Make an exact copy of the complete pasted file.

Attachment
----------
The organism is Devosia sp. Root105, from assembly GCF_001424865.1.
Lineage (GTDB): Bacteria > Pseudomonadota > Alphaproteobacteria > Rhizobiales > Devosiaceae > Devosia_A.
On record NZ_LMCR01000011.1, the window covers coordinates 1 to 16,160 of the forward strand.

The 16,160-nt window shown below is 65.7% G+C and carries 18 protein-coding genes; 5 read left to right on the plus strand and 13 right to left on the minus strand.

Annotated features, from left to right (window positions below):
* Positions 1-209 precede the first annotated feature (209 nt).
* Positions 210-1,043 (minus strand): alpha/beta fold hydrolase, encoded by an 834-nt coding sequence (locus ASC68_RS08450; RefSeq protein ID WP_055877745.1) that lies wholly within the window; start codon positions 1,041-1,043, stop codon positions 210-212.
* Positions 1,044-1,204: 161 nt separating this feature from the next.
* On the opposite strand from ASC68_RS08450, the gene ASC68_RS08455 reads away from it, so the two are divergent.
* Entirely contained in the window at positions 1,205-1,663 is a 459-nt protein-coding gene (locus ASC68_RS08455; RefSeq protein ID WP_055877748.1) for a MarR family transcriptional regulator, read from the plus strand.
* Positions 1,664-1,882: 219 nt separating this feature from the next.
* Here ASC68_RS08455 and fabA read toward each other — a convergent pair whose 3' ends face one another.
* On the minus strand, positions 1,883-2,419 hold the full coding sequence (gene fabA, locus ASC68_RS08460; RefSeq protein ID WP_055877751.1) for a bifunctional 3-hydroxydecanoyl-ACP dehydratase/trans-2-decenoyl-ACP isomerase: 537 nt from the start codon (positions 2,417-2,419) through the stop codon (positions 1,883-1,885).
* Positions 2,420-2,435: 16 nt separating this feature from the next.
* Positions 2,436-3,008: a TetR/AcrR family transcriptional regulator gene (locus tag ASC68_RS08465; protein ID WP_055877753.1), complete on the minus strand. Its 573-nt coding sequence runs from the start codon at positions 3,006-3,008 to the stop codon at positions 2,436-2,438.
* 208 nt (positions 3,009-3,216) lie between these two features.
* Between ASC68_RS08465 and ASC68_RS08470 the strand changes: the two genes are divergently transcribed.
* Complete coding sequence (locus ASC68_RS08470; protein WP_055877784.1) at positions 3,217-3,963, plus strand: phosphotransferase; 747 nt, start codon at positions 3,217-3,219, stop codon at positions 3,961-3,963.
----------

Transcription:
The organism is Devosia sp. Root105, from assembly GCF_001424865.1.
Lineage (GTDB): Bacteria > Pseudomonadota > Alphaproteobacteria > Rhizobiales > Devosiaceae > Devosia_A.
On record NZ_LMCR01000011.1, the window covers coordinates 1 to 16,160 of the forward strand.

The 16,160-nt window shown below is 65.7% G+C and carries 18 protein-coding genes; 5 read left to right on the plus strand and 13 right to left on the minus strand.

Annotated features, from left to right (window positions below):
* Positions 1-209 precede the first annotated feature (209 nt).
* Positions 210-1,043 (minus strand): alpha/beta fold hydrolase, encoded by an 834-nt coding sequence (locus ASC68_RS08450; RefSeq protein ID WP_055877745.1) that lies wholly within the window; start codon positions 1,041-1,043, stop codon positions 210-212.
* Positions 1,044-1,204: 161 nt separating this feature from the next.
* On the opposite strand from ASC68_RS08450, the gene ASC68_RS08455 reads away from it, so the two are divergent.
* Entirely contained in the window at positions 1,205-1,663 is a 459-nt protein-coding gene (locus ASC68_RS08455; RefSeq protein ID WP_055877748.1) for a MarR family transcriptional regulator, read from the plus strand.
* Positions 1,664-1,882: 219 nt separating this feature from the next.
* Here ASC68_RS08455 and fabA read toward each other — a convergent pair whose 3' ends face one another.
* On the minus strand, positions 1,883-2,419 hold the full coding sequence (gene fabA, locus ASC68_RS08460; RefSeq protein ID WP_055877751.1) for a bifunctional 3-hydroxydecanoyl-ACP dehydratase/trans-2-decenoyl-ACP isomerase: 537 nt from the start codon (positions 2,417-2,419) through the stop codon (positions 1,883-1,885).
* Positions 2,420-2,435: 16 nt separating this feature from the next.
* Positions 2,436-3,008: a TetR/AcrR family transcriptional regulator gene (locus tag ASC68_RS08465; protein ID WP_055877753.1), complete on the minus strand. Its 573-nt coding sequence runs from the start codon at positions 3,006-3,008 to the stop codon at positions 2,436-2,438.
* 208 nt (positions 3,009-3,216) lie between these two features.
* Between ASC68_RS08465 and ASC68_RS08470 the strand changes: the two genes are divergently transcribed.
* Complete coding sequence (locus ASC68_RS08470; protein WP_055877784.1) at positions 3,217-3,963, plus strand: phosphotransferase; 747 nt, start codon at positions 3,217-3,219, stop codon at positions 3,961-3,963.